Fifty Years of Inflatable Space Stations

1||NASA has recently been talking to Las Vegas based Bigelow Aerospace about producing a new module for the International Space Station based on a simple, space-saving concept: the balloon. The photo above shows a configuration of three Bigelow modules that can house up to a crew of six.||Bigelow Aerospace&&
2||Bigelow modules could be used as part of mission to Mars. The modules are deflated and stored during launch saving valuable cargo space. Once in orbit, the modules expand.||Bigelow Aerospace&&
3||A cross-section of an inflatable space module.||flickr/jedibfa&&
4||By 2017, Bigelow Aerospace hopes to have Space Station Bravo operational.||Bigelow Aerospace&&
5||Nasa has been experimenting with inflatable space satellites since its founding. Echo I, pictured above, was launched in 1960. It passively reflected telephone, radio, and television signals.||NASA&&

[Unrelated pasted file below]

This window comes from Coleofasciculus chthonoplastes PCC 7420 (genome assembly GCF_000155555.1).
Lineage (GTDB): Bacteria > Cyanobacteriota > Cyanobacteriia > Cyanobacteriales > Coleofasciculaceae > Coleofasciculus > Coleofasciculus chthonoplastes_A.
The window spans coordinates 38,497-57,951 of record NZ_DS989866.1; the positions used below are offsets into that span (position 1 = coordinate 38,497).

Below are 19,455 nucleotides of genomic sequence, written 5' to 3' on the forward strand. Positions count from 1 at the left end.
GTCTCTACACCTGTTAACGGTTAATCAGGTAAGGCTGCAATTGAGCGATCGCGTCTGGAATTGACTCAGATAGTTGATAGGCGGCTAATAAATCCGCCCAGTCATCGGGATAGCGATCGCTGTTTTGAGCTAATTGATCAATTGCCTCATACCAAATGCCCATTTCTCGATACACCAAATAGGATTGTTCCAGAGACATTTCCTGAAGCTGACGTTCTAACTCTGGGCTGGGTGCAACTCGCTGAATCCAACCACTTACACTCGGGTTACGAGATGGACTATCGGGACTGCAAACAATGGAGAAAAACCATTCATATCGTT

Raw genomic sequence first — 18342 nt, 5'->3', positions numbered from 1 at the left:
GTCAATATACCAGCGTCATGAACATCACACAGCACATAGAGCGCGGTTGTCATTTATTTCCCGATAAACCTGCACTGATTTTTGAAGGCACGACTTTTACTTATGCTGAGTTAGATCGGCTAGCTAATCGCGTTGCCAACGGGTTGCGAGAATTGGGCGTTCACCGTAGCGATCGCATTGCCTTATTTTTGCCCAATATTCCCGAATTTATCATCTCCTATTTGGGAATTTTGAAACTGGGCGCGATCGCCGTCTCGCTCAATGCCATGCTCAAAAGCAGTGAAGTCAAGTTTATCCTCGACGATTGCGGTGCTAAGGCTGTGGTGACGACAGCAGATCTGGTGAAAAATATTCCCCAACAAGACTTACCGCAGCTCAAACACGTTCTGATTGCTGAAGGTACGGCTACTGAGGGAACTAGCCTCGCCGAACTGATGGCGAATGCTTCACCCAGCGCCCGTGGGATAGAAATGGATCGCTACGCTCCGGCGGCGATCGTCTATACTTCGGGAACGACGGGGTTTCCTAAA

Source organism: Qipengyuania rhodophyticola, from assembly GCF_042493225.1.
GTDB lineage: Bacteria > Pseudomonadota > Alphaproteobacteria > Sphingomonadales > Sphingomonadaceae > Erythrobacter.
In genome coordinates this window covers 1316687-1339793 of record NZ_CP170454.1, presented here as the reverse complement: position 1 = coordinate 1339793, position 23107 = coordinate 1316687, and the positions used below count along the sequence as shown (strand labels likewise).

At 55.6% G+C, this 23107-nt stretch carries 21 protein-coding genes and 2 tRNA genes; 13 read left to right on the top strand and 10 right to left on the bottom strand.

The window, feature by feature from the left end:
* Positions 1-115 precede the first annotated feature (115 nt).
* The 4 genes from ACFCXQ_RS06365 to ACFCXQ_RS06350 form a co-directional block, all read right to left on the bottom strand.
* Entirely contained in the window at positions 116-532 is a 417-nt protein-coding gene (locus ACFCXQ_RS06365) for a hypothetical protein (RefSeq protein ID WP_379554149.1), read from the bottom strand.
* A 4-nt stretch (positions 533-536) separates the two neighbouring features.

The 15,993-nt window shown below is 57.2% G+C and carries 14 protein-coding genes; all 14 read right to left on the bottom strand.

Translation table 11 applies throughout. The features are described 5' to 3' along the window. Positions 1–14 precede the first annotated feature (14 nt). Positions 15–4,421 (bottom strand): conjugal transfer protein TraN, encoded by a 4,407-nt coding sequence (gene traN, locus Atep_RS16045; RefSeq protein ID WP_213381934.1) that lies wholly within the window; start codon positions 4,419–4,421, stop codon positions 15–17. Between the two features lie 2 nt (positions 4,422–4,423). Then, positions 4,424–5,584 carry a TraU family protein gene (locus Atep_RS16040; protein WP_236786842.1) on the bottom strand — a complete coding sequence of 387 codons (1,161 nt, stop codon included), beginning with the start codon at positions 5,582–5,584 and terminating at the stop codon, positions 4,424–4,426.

6||Echo II, a larger version of Echo I, was launched January 25, 1964. It had a diameter of 135 feet.||NASA&&
7||PAGEOS (Passive Geodetic Earth Orbiting Satellite) was launched in 1966. It helped provide more accurate geolocation of Earth objects. It had a volume of 524,000 cubic feet and was coated with vapour deposited aluminium.||NASA&&
8||In 1997, scientists at Johnson Space Center in Houston came up with the idea of using an inflatable craft for use as a living module for the new ISS or for future missions to Mars. The scientists called the concept “TransHab.”||NASA&&
9||A diagram of Transhab’s levels from a 2000 Nasa document.||NASA&&
10||Two photos of a Transhab prototype. On the left is Transhab deflated a folded. On the right, expanded as it would be in space. From a 2000 Nasa document.||NASA&&
11||The International Space Station in front of the Caspian Sea.||NASA&&